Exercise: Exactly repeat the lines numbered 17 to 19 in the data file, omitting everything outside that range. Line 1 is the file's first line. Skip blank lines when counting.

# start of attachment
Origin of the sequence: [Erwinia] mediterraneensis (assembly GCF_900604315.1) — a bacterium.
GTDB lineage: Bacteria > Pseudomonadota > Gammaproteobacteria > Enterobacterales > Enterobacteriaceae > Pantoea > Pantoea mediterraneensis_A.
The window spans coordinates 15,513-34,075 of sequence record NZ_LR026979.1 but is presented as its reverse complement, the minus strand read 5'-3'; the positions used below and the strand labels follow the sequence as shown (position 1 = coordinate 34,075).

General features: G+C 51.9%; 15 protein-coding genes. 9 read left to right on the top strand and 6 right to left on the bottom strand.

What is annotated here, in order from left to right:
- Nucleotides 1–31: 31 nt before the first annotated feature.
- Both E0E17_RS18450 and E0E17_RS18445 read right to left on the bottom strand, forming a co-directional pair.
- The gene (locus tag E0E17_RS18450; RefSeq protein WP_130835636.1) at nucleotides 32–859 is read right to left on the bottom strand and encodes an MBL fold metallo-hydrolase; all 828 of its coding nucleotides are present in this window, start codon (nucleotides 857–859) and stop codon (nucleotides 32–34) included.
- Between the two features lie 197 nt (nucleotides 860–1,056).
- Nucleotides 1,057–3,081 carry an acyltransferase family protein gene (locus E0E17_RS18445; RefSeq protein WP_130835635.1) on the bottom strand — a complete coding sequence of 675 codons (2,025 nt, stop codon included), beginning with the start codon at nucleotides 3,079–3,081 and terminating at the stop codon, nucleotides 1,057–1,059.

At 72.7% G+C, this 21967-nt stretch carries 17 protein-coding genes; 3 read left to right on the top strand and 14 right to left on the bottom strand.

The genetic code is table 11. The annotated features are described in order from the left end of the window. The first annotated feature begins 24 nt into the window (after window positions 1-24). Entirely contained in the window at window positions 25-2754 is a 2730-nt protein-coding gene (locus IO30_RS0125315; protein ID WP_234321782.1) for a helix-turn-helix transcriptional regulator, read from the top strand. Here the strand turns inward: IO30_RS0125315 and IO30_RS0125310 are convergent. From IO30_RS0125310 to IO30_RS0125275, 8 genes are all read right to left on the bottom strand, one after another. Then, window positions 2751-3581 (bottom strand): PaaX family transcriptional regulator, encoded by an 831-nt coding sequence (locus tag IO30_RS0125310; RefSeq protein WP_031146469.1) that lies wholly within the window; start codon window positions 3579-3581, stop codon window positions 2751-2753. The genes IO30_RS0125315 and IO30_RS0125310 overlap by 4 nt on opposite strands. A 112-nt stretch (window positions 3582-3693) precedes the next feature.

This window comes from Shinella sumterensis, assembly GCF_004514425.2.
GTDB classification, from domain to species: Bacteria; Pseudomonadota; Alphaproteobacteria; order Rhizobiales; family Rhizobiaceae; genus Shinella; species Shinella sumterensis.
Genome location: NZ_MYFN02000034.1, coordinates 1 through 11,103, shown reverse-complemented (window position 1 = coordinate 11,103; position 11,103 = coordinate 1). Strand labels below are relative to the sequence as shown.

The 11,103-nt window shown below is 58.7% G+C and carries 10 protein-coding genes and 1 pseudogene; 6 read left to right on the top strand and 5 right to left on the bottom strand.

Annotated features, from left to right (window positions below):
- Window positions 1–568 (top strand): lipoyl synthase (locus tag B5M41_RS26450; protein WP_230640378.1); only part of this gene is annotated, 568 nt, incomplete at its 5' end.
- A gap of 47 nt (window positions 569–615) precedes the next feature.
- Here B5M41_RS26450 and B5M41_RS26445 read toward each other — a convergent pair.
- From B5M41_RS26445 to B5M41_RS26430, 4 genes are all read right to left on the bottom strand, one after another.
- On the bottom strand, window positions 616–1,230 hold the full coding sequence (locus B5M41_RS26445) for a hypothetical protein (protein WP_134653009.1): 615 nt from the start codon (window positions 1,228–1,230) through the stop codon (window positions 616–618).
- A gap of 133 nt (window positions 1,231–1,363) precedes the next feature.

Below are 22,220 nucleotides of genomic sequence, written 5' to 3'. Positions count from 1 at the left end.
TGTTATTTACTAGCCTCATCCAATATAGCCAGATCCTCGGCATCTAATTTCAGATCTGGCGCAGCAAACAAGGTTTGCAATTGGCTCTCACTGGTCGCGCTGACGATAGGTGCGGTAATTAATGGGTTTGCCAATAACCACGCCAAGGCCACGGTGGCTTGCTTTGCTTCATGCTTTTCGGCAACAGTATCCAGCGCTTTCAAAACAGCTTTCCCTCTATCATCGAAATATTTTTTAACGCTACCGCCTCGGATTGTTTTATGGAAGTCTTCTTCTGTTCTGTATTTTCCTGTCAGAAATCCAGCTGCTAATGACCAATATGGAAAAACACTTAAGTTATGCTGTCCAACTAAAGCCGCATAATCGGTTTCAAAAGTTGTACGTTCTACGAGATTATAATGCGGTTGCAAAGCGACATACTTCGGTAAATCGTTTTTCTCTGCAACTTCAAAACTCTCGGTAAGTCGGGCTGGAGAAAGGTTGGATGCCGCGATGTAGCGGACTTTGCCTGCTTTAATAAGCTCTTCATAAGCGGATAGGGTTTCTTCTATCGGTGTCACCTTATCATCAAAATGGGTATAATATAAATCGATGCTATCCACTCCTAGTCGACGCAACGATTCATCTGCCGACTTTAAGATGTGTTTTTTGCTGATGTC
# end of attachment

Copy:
Annotated features, from left to right (window positions below):
- Window positions 1–568 (top strand): lipoyl synthase (locus tag B5M41_RS26450; protein WP_230640378.1); only part of this gene is annotated, 568 nt, incomplete at its 5' end.
- A gap of 47 nt (window positions 569–615) precedes the next feature.